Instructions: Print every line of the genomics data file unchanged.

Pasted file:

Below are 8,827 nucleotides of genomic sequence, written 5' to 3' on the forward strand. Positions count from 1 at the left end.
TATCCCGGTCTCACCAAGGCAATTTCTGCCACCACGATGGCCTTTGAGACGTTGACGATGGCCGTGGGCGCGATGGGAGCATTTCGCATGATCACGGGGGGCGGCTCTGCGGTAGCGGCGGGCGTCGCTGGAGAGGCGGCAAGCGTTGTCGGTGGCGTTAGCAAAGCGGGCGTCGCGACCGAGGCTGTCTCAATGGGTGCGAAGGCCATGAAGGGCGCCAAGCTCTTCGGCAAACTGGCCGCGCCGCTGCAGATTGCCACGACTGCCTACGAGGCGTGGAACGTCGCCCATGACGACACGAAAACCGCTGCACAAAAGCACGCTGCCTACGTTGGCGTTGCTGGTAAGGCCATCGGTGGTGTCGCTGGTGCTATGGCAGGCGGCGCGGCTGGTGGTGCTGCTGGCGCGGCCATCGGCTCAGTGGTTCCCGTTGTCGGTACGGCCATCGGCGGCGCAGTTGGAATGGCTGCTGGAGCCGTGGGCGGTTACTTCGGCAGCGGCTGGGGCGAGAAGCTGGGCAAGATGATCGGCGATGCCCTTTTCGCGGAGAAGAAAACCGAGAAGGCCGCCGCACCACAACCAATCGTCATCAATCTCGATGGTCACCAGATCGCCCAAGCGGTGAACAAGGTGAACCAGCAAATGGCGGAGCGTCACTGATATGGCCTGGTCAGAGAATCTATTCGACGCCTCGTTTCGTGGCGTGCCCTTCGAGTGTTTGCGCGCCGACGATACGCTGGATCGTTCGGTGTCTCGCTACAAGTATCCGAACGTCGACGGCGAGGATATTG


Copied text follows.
Below are 8,827 nucleotides of genomic sequence, written 5' to 3' on the forward strand. Positions count from 1 at the left end.
TATCCCGGTCTCACCAAGGCAATTTCTGCCACCACGATGGCCTTTGAGACGTTGACGATGGCCGTGGGCGCGATGGGAGCATTTCGCATGATCACGGGGGGCGGCTCTGCGGTAGCGGCGGGCGTCGCTGGAGAGGCGGCAAGCGTTGTCGGTGGCGTTAGCAAAGCGGGCGTCGCGACCGAGGCTGTCTCAATGGGTGCGAAGGCCATGAAGGGCGCCAAGCTCTTCGGCAAACTGGCCGCGCCGCTGCAGATTGCCACGACTGCCTACGAGGCGTGGAACGTCGCCCATGACGACACGAAAACCGCTGCACAAAAGCACGCTGCCTACGTTGGCGTTGCTGGTAAGGCCATCGGTGGTGTCGCTGGTGCTATGGCAGGCGGCGCGGCTGGTGGTGCTGCTGGCGCGGCCATCGGCTCAGTGGTTCCCGTTGTCGGTACGGCCATCGGCGGCGCAGTTGGAATGGCTGCTGGAGCCGTGGGCGGTTACTTCGGCAGCGGCTGGGGCGAGAAGCTGGGCAAGATGATCGGCGATGCCCTTTTCGCGGAGAAGAAAACCGAGAAGGCCGCCGCACCACAACCAATCGTCATCAATCTCGATGGTCACCAGATCGCCCAAGCGGTGAACAAGGTGAACCAGCAAATGGCGGAGCGTCACTGATATGGCCTGGTCAGAGAATCTATTCGACGCCTCGTTTCGTGGCGTGCCCTTCGAGTGTTTGCGCGCCGACGATACGCTGGATCGTTCGGTGTCTCGCTACAAGTATCCGAACGTCGACGGCGAGGATATTG